US ‘gravely alarmed’ after fresh Syria chemical weapons attack

Syrians reportedly suffering from breathing difficulties following Syrian regime air strikes on the northwestern town of Saraqeb at a field hospital in a village on the outskirts of Saraqeb, due to the lack of hospitals in the town, on February 4, 2018. (AFP / OMAR HAJ KADOUR)

Syrians reportedly suffering from breathing difficulties following Syrian regime air strikes on the northwestern town of Saraqeb at a field hospital in a village on the outskirts of Saraqeb, due to the lack of hospitals in the town, on February 4, 2018. (AFP / OMAR HAJ KADOUR)

Days after warning new strikes on table, Washington says six chlorine gas attacks reported in last 30 days, accuses Russia of covering for Assad regime

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Two mortar shells land on Golan Heights

An Israeli soldier looks through binoculars at a Syrian village from an army post on the border between Israel and Syrian on the Golan Heights (photo credit: AP Photo/Sebastian Scheiner)

An Israeli soldier looks through binoculars at a Syrian village from an army post on the border between Israel and Syrian on the Golan Heights (photo credit: AP Photo/Sebastian Scheiner)

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Syria says it is fighting rebels who eat human hearts

New York, Walid al-Moualem

Syrian Deputy Prime Minister Walid al-Moualem speaks during the 68th session of the General Assembly at United Nations headquarters, Monday, Sept. 30, 2013. (AP Photo/Seth Wenig)

UNITED NATIONS (AP) — Syria’s foreign minister claimed Monday that his government is fighting a war against al-Qaida-linked militants who eat human hearts and dismember people while they are still alive, then send their limbs to family members.

Walid al-Moallem, addressing world leaders at the U.N. General Assembly in New York, also charged that the U.S., Britain and France had blocked the naming of the real perpetrators of chemical weapons attacks in Syria, which he blamed on the opposition.

President Barack Obama told the same forum last week that it was the President Bashar Assad’s regime that was behind a chemical weapons attack in August that killed hundreds in the Damascus suburbs and brought threats of a retaliatory U.S. strike.

After the U.S. threatened to attack Syria, the Assad regime committed to getting rid of its stockpiles of chemical weapons. The U.N. Security Council then voted unanimously on Friday to oblige it to do so based on a plan made by the Organization for the Prohibition of Chemical Weapons. The resolution broke 2-1/2 years of paralysis on the Syria conflict in the Security Council.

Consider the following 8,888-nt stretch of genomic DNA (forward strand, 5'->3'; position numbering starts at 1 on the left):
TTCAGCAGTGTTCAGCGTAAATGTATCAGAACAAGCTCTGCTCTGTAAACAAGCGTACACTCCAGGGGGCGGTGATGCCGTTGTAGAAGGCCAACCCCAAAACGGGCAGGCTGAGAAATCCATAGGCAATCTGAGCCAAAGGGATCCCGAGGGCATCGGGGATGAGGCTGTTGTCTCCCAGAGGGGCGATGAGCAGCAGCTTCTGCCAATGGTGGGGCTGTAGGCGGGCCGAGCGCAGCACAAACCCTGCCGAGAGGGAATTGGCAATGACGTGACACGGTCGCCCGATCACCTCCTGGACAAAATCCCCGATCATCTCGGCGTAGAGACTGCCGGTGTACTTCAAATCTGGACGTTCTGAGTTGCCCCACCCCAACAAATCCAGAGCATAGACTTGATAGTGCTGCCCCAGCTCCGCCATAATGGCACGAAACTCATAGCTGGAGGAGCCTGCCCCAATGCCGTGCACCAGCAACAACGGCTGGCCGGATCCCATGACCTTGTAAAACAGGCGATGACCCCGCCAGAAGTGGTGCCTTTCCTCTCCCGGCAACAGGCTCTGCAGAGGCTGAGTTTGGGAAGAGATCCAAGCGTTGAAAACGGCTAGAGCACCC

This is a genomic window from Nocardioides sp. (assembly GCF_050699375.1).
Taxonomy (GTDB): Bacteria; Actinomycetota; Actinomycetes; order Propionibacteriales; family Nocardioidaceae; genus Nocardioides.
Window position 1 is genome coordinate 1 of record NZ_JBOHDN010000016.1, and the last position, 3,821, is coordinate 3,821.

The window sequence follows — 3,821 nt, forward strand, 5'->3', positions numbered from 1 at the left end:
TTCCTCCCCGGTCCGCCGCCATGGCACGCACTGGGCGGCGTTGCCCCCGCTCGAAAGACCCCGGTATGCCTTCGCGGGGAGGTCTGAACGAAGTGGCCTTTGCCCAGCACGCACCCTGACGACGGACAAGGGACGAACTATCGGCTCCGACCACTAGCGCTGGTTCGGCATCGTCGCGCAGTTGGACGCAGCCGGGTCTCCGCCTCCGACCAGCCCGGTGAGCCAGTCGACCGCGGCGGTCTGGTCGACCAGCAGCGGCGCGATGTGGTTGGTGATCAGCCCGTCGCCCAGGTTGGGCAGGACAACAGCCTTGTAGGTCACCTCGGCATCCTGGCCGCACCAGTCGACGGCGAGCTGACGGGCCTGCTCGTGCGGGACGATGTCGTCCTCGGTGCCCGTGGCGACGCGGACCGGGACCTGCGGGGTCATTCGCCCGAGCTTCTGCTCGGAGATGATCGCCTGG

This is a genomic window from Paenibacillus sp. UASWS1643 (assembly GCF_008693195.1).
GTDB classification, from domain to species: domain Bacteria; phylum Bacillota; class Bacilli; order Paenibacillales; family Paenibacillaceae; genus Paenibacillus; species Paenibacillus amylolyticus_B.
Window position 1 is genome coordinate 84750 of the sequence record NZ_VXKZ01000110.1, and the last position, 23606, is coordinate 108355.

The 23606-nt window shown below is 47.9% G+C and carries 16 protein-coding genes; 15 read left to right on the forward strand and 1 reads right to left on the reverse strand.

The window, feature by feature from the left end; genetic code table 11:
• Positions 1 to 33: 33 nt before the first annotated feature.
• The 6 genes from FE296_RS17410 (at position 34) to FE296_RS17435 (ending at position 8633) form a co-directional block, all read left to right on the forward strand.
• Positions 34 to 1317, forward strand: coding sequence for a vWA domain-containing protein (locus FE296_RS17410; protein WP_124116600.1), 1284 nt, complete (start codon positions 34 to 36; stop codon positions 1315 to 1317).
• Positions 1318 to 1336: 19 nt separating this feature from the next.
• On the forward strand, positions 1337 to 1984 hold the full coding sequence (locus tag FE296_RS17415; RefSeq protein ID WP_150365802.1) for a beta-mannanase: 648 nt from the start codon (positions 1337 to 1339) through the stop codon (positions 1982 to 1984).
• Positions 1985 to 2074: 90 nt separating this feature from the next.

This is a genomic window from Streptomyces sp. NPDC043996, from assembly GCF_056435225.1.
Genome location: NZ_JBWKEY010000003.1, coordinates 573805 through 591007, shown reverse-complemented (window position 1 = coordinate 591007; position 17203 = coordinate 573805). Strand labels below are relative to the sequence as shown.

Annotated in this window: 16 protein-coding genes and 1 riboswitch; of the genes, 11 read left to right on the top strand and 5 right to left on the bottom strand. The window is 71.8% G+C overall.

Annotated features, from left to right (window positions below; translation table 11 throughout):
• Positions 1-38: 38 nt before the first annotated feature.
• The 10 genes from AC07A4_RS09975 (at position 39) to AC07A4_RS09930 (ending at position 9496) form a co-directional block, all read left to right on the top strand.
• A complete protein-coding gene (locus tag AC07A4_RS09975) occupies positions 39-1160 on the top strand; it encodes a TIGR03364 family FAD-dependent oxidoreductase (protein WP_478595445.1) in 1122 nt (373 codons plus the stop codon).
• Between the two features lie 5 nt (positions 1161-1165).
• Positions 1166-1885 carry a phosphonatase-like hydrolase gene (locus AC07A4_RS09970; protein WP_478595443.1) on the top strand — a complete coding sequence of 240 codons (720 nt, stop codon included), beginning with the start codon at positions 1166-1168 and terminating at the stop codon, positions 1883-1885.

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Where are the street protests over Syria’s bloodbaths?

www.blogs.telegraph.co.uk  –  By

Where are the demonstrations? The shocking disclosure that Syria’s civil war has claimed at least 60,000 lives has brought precious little reaction. To place this in context, President Bashar al-Assad’s murderous struggle to keep his stranglehold on power has now killed more people than any of the Arab-Israeli wars.

Not one of those conflicts, going back to and including 1948, was remotely as bloody as the conflagration in Syria. The nearest comparison is the Six Day War of 1967, which killed 23,500 Arabs and 1,000 Israelis – barely a third of the death toll in today’s Syria.

When Israel fought its last war in Lebanon in 2006, claiming 1,350 lives, there were daily demonstrations outside Israeli embassies across the world, particularly here in London. About 40 times as many people have died in Syria. So where are the protests? Syria still has an embassy in Belgrave Square, although admittedly its diplomats have been withdrawn. Why is there not a round-the-clock demonstration?

The people who tend to organise protests often voice their outrage about “Western double standards”. What about their own double standards? When Israel kills Arabs, they are easily stirred to outrage. When an Arab leader kills many more Arabs, they are less concerned. Meanwhile, the only round-the-clock political protest in London seems to be an ugly banner in Parliament Square protesting about Nato’s presence in Afghanistan. Wrong target, wrong place. What about protesting against Assad in Belgrave Square?

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